The counterman at Angler's reached into the bait cooler, said he had a deal on bloodworms and handed over a package for inspection.
"Two dozen for the price of one, if you don't mind that they have started to bleed out some," he said, adding that he had a good supply of fresh worms in the back room. "Be fine if you're going to use them all today."
With bloodworms running $4.50 a dozen, the deal seemed fair enough. Bloodworms catch spot, cut spot catches bluefish, and there was talk of good bottom fishing for blues just below Thomas Point and from the bay bridge to Love Point, all within a reasonable run for a 16-foot boat when the weather is good.
The forecast called for temperatures in the 70s and northwest wind around 10 knots. The tide would be flooding for the next couple of hours at Thomas Point and then past the bridge and Love Point as the morning wore on.
Our plan was to run out to Thomas Point, catch a few spot along the rock piles beneath the light house and then head south along the 30-foot contour in search of blues. If we were luckless there, we would run with the tide and catch the later stages of the flood at the bridge and above.
My companion was a man I have known for a number of years, once sailed with frequently and fish with occasionally -- usually when a day on the water seems more inspiring than a day in the office and a surfeit of sick leave has been accrued. [My friend's name has been omitted to protect the not-so-innocent.]
In those years, there have been times when our collective common sense would not crowd the space on the head of a pin. For a while the other day, it seemed that perhaps this was one of them.
Running out the Severn River past Tolly Point, the wind at our backs and the seas running evenly before us, the day seemed promising. By 8:30, the day had gone sour.
The wind, now in our faces and at 20 knots from the northwest, was making this small area of the Chesapeake chaotic, piling up short, steep, three- to four-foot seas as the flood tide, backed up against the rising bottom contour, lifted in waves onto the shallows around Thomas Point and was beaten back by the breeze.
Anchor? Here? You must be kidding.
Instead, we ran in toward Fishing Creek, where the submerged tip of Thomas Point curls from west to northeast and then east again -- and where sometimes sea trout and blues gather in the fall, waiting for the tide to flood across the narrow bar and sweep food into the deep entrance channel.
Here, too, the seas were heavy and when a commercial crabber up wind of us deserted his line of pots and headed in, we, too, ran for shelter. For awhile there was an amount of grumbling about bouncing around in a little boat not being worth a day of sick leave or bloodworms at any cost.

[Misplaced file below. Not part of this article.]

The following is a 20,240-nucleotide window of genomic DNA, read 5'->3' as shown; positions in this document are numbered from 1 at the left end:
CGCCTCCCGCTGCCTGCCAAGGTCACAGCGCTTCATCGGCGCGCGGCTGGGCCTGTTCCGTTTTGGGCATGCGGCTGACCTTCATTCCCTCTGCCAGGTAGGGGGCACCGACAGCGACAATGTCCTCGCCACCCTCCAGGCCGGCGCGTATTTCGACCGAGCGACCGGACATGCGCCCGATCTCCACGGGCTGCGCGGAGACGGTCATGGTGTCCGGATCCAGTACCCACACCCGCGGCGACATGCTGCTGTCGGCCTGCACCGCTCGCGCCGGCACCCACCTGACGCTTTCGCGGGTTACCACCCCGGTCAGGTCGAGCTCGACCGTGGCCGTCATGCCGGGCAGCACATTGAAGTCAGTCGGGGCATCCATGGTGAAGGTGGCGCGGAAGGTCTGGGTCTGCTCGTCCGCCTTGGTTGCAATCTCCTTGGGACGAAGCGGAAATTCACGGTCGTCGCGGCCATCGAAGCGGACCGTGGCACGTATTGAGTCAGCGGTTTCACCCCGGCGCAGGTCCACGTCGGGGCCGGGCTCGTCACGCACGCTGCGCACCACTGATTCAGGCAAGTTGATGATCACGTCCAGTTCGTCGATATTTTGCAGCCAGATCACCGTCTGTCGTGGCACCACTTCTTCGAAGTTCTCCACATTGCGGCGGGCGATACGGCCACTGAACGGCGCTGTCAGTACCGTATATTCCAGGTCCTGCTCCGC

But from that point the day got a good deal sweeter and the quarry a good deal smaller.
As we came north inshore toward Tolly Point, with the heavy rods and bottom rigs stowed, we began to cast small, lead-headed jigs and bits of bloodworm to the rock retaining walls, pulling out perch, spot and occasionally 14- to 16-inch striped bass that made things interesting on 4-pound test.
It was, to use Buddy Harrison's terms, catching and not fishing. But it also was a lot of fun. There was no need to check the depth finder, no reason to look for circling birds or to be wary of lines trolled by other boats or infringing on some one else's territory.
It was as basic as fishing can be -- find an out cropping of rock or a pier or piling and cast along the down-current side of it. Let the jig hit bottom and then begin a slow retrieve, twitching the rod tip occasionally to kick up the bottom and spread the scent of the blood through the water. On about every other cast, something will hit the bait, and perhaps you will set the hook on 50 percent of the strikes.
In two hours of playing along the bay and Severn River shoreline and around the piers and pilings of Lake Ogleton, we used a dozen and a half bloodworms, caught perhaps 50 fish and released each carefully.
The sport of it was in the tackle we used, light spinning outfits with 4-pound test and one-eighth- or one-quarter-ounce jigs with the barbs pinched off the hooks. Lighter gear would have been sportier still.
The fun of it all was in picking our targets -- deciding where the low tide line was on rocky outcroppings and looking for older, barnacled pilings and docks where oyster and clam shells might have been dumped over the years -- and trying to cast to the mark. Once on the mark, the catching was easy.
It was small-time fishing, to be certain, but even a pinhead holds a data bank large enough to determine when it is time to come in out of the wind.